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Trade Minister Welcomes Oxfam Report

Oxfam's report on trade and poverty reduction, "Rigged Rules and Double Standards: Trade, Globablisation, and the Fight Against Poverty", was a welcome contribution, Trade Negotiations Minister Jim Sutton said today.

He said the Government agreed with and support the key message in the report ? that trade is one of the best ways to reduce poverty.

"We agree that there are a number of double standards from many rich countries who profess a commitment to poverty reduction while denying poorer countries meaningful access to their markets. These countries also provide massive subsidies, particularly in agriculture, which distort trade and reduce international prices. This directly affects the ability of poorer countries to trade themselves out of poverty."

Mr Sutton said Oxfam was quite right that developed countries needed to start delivering on their promises and get on with creating export opportunities for developing countries.

"New Zealand has a lot in common with developing nations when it comes to trade ? we face the same barriers and market distortions for many of our agriculture exports. We will be working hard in the World Trade Organisation alongside developing nations to level the playing field and give our exporters a chance to sell their products at fair prices."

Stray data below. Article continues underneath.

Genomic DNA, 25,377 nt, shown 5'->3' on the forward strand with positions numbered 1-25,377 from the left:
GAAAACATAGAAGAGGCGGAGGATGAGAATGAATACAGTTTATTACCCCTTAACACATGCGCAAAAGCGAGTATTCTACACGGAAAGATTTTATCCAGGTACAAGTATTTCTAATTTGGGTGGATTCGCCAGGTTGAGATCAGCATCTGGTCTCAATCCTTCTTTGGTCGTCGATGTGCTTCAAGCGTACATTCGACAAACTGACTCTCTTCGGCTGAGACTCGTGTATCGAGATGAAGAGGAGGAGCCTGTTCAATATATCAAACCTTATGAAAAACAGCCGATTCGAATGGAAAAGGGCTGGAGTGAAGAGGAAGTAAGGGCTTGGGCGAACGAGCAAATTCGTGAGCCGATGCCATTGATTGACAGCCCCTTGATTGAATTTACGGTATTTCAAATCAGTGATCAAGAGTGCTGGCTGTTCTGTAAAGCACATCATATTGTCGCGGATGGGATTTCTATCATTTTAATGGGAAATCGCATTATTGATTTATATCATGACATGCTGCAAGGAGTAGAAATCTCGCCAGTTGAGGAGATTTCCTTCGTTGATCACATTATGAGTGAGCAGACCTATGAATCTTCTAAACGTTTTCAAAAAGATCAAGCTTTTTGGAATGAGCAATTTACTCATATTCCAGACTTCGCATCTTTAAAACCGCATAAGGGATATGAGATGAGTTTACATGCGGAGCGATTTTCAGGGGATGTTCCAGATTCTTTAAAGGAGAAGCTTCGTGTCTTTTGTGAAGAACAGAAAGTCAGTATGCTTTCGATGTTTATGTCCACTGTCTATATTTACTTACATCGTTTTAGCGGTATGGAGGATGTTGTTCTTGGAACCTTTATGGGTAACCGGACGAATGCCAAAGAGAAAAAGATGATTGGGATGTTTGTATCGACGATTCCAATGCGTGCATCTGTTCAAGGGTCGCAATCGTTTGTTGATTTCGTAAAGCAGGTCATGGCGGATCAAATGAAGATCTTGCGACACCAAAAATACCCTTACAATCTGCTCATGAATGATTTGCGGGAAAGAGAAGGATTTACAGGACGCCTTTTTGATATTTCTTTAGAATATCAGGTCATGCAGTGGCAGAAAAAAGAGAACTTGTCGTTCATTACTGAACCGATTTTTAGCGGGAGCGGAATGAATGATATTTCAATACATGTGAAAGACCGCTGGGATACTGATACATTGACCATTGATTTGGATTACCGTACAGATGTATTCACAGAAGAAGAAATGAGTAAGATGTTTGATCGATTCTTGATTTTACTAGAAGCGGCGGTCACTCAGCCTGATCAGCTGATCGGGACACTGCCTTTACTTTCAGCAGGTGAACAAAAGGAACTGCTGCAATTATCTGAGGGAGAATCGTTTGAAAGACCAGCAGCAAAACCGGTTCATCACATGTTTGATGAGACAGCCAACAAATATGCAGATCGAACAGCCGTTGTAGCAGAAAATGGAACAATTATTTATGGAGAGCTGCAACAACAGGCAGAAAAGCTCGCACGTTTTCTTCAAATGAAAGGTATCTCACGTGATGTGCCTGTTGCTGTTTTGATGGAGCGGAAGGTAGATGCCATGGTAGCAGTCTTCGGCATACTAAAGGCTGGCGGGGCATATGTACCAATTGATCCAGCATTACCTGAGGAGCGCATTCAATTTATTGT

He said that he did not agree with some of Oxfam's criticisms of New Zealand.

"I think we have a good record in the WTO and other international organizations for promoting the interests of developing countries.

"One of the key things we do is to provide least developed countries with tariff-free market access into New Zealand. And for most products, developing countries pay only limited tariffs.

"We are also strong contributors to the WTO's technical assistance funds and training programmes for developing countries. We have just contributed $370,000 to the WTO's global trust fund.

"We will continue to be a strong supporter of the aspirations of developing countries to use trade as a vehicle for reducing poverty."

The Oxfam report is available from Oxfam New Zealand, and can be found on the Internet at www.maketradefair.com.

Ends

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